Despite the current reprieve from steadily increasing gasoline prices, U.S. consumers are still hurting at the gas pump. Political instability, seasonal refinery maintenance, the beginning of hurricane season, and Mississippi flooding can all push gas prices higher as we move into the summer driving season. The United States produces about 8 million barrels of gasoline each day, and almost 15% of the nation's refining capacity, along with hundreds of oil wells, is currently in jeopardy against the Mississippi's flood waters. (Higher gas prices don't just hit us at the pumps - these industries also feel the ripples. See 7 Companies Affected By Rising Gas Prices.)

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Economists are divided on where gas prices will go by the end of summer. While some believe gas prices will climb to $5 per gallon by summer's end, others believe prices may stabilize. Regardless of what actually happens to gas prices, already-pained consumers may respond the same way to higher prices or just the threat of $5 gas. Either way, gas prices are affecting consumer decisions.

Where to Live
Coldwell Banker Real Estate ( recently conducted a survey regarding the effects of gas prices on consumer real estate purchasing decisions. The survey, based on responses from thousands of Coldwell Banker's real estate professionals across the country, found that 75% of the respondents believe homebuyers are influenced by gas prices in deciding where to live. If gas prices continue to rise, 93% of homebuyers indicated that they will choose homes that allow for a shorter commute. An increasing number of home buyers are trying to skirt the commute altogether, with 77% of survey takers confirming that today's home buyers are more interested in having a home office versus five years ago (Coldwell Banker, for example, currently has more than 25,000 listings that include "office" as part of the description). In addition to living closer to work, 56% of the real estate professionals surveyed indicated that more home buyers are interested in urban living, a trend that shows more people want to be closer to shopping, public transportation, and other community services.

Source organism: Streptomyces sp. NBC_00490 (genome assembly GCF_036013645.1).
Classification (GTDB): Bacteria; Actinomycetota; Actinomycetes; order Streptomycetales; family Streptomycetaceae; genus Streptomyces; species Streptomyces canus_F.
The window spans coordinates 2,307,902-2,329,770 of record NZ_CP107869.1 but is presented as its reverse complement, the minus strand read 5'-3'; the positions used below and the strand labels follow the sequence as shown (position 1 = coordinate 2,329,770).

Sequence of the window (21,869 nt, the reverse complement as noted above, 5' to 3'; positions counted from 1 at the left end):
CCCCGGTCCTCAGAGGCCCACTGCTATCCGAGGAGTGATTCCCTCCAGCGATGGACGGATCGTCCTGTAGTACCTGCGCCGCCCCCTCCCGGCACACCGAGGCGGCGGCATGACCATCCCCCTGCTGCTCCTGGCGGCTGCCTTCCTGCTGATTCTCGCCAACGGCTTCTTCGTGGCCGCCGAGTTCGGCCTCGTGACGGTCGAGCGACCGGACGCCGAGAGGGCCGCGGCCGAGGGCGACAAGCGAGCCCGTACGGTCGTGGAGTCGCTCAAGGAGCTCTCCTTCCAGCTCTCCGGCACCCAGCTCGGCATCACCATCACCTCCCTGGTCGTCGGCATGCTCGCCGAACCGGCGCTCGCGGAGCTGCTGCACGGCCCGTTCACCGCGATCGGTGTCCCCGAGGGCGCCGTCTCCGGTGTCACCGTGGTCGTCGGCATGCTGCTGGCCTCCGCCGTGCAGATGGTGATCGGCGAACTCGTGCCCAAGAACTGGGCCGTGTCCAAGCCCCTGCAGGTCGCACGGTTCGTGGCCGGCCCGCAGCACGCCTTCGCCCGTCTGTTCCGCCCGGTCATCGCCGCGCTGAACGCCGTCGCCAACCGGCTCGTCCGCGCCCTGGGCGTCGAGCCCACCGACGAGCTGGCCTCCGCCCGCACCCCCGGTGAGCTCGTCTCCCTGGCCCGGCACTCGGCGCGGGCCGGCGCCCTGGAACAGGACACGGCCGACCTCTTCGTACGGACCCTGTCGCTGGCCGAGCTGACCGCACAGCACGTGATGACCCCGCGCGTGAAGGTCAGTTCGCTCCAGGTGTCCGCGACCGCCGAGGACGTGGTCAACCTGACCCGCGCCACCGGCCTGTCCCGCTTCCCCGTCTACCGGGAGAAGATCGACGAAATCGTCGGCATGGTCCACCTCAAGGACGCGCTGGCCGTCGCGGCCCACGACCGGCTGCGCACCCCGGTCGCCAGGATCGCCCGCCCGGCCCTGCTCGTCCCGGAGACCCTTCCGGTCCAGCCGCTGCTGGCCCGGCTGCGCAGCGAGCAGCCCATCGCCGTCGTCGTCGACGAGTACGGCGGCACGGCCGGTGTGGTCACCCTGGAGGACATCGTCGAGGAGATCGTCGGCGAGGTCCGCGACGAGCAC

How to Shop
Higher gas prices mean more consumers let their fingers do the shopping. Online shopping in the United States during April, 2011, for example, grew by its fastest rate in nearly four years, according to MasterCard Advisors. Further supporting the increase in online shopping is search engine giant Google, whose data have indicated that there is a correlation between gas prices and online shopping. As gas prices move higher, there is a corresponding increase in the number of who people shop online in an attempt to save on transportation costs to and from brick and mortar retail locations.

What to Drive
Rising gas prices have forced a country of big car lovers to examine both their driving habits and their vehicles of choice. The Hummer brand, for example, which Motortrend had noted for getting only 10 miles per gallon, fell to its demise in early 2010 as consumers started paying more attention to fuel economy. Today, small, fuel efficient vehicles account for 25% of annual sales in the United States, and hybrid sales have grown by nearly 34% for the first quarter of 2011 over the same period last year.

It may not be practical or economically sensible for drivers to get rid of cars that are gas guzzlers but otherwise in good condition. When the time comes for a new car, however, an increasing number of drivers will choose to go green, purchasing smaller, more fuel-efficient vehicles, hybrids or electrics. (For more reading, refer to How Gas Prices Affect The Economy.)

How to Commute
As stated above, more people are trying to avoid a commute by working from home-based offices. For those who do commute, more are choosing public or shared transportation, especially in urban areas that offer easy access to a variety of transportation methods. Buses and trains aren't the only options for saving money during the daily commute. More workers are enjoying alternative means of transportation, including biking, walking and even skateboarding. Some companies have responded by installing bicycle racks and equipment lockers on campus, as well as changing and shower facilities so employees can clean up before clocking in. Granted, kayaking or skateboarding to work is not an option for most workers, but many find they are able to get on a bike and are choosing to do so.

The Bottom Line
Discretionary spending must be cut as consumers are forced to allocate more of their monthly spending to cover increased gas prices. Consumers have acknowledged that high gas prices may be here to stay, and are making conscious choices in response to the increasing costs associated with filling the tank. Living closer to work, working from home, biking to work, shopping online, and driving more fuel-efficient vehicles are all ways in which consumers are trying to balance the impact of higher gas prices with already fragile budgets. (Feeling overwhelmed by rising oil prices? We offer some tips that will save you money. Refer to Getting A Grip On The Cost Of Gas.)

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